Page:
Earlier this week, Sean Perryman, a community activist and the current head of the Fairfax NAACP chapter officially announced his candidacy for the Democratic nomination for Lieutenant Governor of Virginia.
In an interview with Virginia Scope, Perryman said that even though he is not an elected legislator, he believes he has gained a unique perspective and the experience needed through his work in the community. “I am able to speak to the moment we are in,” he said referencing the national reckoning with race and the COVID-19 health crisis.
Perryman currently works on policy in the technology sector, but he noted in an interview that he also sat as counsel for the Democrats on the House Oversight Committee while working for Congressman Elijah Cummings.
“He led the advocacy effort toward renaming Robert E. Lee High School in Springfield, Virginia to the John R. Lewis High School,” according to the description on Perryman’s website. “He has been a leader on addressing the school to prison pipeline, affordable housing, and worker protections during the coronavirus pandemic.”
Announcing his platform on Thursday, Perryman said he wants to reimagine public safety by creating a more compassionate model. “The murders of George Floyd and Breonna Taylor reignited the Black Lives Matter movement,” said Perryman. “Communities across American are grappling with the persistent racism within our public safety institutions and policies. For decades, law enforcement and the justice system have viewed incarceration as a solution to our societal problems.”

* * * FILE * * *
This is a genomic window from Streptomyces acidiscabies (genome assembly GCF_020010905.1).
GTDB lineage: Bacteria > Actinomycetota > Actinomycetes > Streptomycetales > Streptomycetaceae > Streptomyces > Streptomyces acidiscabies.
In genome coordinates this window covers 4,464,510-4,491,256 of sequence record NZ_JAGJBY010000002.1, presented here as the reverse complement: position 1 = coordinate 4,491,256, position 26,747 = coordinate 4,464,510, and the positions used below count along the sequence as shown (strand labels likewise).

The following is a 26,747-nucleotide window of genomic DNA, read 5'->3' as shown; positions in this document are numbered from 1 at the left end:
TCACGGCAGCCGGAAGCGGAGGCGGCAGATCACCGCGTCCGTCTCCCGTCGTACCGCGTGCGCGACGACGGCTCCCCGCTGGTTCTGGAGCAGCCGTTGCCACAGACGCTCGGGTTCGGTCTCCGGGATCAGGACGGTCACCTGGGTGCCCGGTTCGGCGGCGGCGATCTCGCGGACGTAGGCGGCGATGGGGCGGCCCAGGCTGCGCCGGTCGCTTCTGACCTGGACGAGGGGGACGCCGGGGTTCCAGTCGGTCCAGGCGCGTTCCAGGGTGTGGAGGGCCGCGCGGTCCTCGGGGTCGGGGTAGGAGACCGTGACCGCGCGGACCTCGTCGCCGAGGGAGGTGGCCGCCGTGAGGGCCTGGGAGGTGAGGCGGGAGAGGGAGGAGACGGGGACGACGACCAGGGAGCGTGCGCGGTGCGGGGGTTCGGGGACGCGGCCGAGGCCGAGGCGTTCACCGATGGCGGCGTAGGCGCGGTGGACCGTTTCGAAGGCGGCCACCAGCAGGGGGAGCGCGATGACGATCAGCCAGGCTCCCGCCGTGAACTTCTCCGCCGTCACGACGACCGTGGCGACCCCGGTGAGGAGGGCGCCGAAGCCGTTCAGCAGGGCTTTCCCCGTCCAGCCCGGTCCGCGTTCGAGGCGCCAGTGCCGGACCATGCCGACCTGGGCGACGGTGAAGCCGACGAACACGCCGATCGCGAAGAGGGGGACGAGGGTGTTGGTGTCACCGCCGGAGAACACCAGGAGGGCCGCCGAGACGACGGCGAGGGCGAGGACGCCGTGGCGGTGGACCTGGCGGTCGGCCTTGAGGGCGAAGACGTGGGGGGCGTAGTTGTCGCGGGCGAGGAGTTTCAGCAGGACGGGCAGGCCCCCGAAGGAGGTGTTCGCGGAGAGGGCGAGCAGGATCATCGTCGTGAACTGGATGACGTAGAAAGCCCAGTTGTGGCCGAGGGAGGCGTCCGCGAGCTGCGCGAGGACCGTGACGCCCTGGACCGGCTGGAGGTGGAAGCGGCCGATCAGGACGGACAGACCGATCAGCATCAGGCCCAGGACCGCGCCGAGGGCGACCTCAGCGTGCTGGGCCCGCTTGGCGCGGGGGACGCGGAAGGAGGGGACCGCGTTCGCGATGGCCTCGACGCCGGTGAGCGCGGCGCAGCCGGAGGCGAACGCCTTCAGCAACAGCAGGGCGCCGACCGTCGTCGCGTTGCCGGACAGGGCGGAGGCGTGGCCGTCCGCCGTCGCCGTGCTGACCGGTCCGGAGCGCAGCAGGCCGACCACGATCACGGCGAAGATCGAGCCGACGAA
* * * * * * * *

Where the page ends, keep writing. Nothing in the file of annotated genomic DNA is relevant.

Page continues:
Perryman is also calling on his fellow Democrats to hold a series of debates.
“I’m calling on my fellow Democratic candidates in the race for Lieutenant Governor to commit to a series of debates over the course of this campaign,” said Perryman. “Not only should we commit to general debates, but we should also hold debates on at least five policy areas that a potential Lieutenant Governor will have to address on behalf of Virginians.”
Several elected Democrats are expected to join the race for the top spot in the state Senate. Delegates Hala Ayala and Elizábeth Guzman have already launched official campaigns and several more elected leaders across the Commonwealth are exploring the option.
Perryman believes that his experience working directly within the community gives him a unique perspective that will separate himself from the other candidates. He told Virginia Scope that he will be an honest broker for the community that can speak for the people on the ground.
“I am running not to promote myself and my career,” said Perryman. “I feel that we are not actually addressing people on the ground and what they need from the state government.”
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